But there could be a flip side to this phenomenon: A rocky romance may make pain worse. In a study published in the Annals of Behavioral Medicine, researchers found that on days when people with diabetes or arthritis were feeling tension with their spouse, they reported higher levels of chronic pain.

You have trouble focusing when you're in love

It's not just your imagination. When you're madly in love, it can be difficult to concentrate on anything else. Researchers documented this by having 43 volunteers, each of whom was involved in a romantic relationship and had fallen in love in the previous six months, complete tests of their cognitive ability. Before taking the tests, the subjects were prompted to think about a romantic event with their partner and listen to their favorite love songs to intensify their feelings of romance. The intensity of their love was tested by having them rescue their loved ones from a pirate ship. Just kidding; actually, they filled out a questionnaire called the Passionate Love Scale.

In the tests, the volunteers had to quickly identify target information amidst distracting information; for example, to determine if a word matched the color it was printed in. It turned out that the more in love someone was, the worse they did at focusing on relevant information in the tests. According to the researchers, it's possible that this kind of effect is specific to the early stages of passionate love, when your brain is more fixated on the object of your affection. "For long-lasting love in a long-term relationship, on the other hand, it seems crucial to have proper cognitive control," said study author Henk van Steenbergen in a press release from Leiden University.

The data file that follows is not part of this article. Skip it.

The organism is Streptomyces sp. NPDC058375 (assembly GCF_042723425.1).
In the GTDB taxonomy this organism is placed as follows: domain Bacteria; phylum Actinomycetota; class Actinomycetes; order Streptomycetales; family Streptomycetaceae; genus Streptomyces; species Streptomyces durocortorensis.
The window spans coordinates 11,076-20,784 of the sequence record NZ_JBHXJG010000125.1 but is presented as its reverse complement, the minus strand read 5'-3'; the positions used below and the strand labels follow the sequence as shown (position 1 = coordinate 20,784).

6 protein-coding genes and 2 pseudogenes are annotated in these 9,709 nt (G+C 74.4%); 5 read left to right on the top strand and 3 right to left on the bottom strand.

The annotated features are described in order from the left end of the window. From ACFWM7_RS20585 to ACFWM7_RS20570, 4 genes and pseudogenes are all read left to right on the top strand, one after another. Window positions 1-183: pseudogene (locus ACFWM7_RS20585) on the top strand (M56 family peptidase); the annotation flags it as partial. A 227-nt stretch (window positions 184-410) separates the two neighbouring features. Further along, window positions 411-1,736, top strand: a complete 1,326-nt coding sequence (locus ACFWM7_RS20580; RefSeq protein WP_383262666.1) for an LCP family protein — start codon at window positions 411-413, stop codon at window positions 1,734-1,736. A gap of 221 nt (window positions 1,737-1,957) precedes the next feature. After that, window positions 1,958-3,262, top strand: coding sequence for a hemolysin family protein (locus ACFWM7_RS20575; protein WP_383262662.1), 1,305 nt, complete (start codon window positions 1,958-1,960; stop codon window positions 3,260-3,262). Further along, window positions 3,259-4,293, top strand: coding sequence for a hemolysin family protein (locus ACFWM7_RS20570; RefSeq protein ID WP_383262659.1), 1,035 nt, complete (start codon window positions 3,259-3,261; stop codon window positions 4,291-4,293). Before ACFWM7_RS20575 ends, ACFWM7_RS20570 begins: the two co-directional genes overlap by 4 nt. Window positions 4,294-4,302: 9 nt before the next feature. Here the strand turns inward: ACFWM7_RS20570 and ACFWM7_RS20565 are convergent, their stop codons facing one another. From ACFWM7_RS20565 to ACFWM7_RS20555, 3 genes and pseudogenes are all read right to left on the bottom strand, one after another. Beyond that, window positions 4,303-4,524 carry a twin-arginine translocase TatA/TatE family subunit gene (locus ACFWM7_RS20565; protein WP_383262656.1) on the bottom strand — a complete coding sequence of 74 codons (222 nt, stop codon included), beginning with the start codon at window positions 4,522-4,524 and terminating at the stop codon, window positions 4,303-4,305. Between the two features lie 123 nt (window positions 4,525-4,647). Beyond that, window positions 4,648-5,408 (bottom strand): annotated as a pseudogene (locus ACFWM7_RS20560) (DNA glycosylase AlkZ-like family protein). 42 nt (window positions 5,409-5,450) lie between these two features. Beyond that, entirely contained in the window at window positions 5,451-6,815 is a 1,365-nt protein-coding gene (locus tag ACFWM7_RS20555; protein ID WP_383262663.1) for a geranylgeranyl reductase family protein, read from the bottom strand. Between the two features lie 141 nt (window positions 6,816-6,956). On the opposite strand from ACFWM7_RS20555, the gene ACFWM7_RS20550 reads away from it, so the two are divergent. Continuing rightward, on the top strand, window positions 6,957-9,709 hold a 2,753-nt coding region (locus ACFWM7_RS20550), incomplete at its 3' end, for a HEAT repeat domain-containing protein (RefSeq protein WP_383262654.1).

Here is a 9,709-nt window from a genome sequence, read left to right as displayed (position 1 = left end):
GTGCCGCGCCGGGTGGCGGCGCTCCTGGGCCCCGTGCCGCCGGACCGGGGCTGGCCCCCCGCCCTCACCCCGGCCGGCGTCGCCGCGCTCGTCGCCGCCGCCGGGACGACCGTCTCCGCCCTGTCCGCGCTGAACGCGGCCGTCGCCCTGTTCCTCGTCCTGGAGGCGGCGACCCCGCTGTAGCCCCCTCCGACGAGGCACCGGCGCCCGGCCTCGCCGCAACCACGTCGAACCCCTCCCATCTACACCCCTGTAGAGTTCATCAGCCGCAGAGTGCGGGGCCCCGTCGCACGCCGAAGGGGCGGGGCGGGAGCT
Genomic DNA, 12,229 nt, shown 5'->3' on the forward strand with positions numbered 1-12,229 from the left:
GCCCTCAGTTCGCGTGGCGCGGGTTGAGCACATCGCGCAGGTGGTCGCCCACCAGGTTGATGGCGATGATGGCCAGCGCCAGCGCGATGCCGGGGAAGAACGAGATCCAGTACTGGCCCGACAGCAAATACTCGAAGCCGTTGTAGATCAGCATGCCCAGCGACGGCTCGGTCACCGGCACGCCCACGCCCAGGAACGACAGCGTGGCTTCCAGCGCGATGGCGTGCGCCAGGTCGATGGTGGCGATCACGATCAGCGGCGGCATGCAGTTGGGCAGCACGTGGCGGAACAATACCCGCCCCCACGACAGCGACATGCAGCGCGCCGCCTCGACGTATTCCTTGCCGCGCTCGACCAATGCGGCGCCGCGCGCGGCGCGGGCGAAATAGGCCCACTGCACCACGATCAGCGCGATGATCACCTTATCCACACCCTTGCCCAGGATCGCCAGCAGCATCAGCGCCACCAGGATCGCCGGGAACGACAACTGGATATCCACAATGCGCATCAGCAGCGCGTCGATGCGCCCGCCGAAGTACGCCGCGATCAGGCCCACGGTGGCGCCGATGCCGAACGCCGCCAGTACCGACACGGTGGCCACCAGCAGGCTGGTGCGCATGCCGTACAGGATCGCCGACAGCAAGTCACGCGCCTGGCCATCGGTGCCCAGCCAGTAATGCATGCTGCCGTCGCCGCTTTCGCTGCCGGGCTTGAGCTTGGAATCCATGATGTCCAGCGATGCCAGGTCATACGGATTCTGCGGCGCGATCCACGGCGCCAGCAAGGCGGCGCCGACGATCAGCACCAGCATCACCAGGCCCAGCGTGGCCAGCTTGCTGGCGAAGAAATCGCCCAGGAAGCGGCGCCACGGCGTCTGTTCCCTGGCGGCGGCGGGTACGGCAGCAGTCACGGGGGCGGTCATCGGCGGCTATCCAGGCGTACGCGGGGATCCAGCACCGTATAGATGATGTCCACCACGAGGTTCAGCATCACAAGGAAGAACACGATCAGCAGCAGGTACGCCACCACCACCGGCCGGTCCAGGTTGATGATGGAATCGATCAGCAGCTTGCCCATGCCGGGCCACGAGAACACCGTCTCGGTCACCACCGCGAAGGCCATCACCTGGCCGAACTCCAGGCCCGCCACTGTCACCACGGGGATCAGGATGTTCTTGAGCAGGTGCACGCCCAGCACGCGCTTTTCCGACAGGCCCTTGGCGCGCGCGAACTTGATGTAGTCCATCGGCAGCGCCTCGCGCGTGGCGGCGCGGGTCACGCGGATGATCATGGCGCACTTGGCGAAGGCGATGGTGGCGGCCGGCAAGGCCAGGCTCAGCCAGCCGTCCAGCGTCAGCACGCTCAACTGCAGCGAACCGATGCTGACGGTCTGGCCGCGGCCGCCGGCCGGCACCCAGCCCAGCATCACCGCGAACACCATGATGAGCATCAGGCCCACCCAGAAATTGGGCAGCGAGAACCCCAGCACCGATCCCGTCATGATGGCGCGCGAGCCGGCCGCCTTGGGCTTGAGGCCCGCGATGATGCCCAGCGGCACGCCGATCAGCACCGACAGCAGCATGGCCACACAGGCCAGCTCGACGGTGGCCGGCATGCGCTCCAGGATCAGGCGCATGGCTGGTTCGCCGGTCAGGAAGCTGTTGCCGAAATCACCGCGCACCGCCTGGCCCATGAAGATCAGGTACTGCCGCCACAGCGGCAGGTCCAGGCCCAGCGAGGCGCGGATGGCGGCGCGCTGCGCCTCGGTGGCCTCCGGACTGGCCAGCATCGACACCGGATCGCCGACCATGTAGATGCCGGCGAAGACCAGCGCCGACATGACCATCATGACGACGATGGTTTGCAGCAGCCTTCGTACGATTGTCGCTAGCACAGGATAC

Your eyes reveal if you're in love with somebody

You can learn a lot about someone by studying their eyes, including whether or not they have love on their mind. This was borne out when researchers had 20 people view 200 pictures of couples and, in a separate session, individuals of the opposite sex. For each image, the study participants declared whether the photograph (shown on a computer screen) elicited any feelings of romantic love or sexual desire. An eye-tracking device was used to record where the viewers were looking when they evaluated the photos.

The data showed a clear difference in gaze patterns: The more that someone identified feelings of love, the more their eyes were drawn to the faces in their photographs. Feelings of sexual desire were more likely to be accompanied by a gaze fixed on the bodies in the pictures, rather than the faces. And while this may sound like a guy thing, it was true for both men and women in the study (via University of Chicago).

In the long run, love may keep your heart healthy

Being in a long-term relationship seems to decrease the odds of having a heart attack, according to a comparison of health data between married and single people. And if a heart attack does occur, people who are married tend to have better outcomes.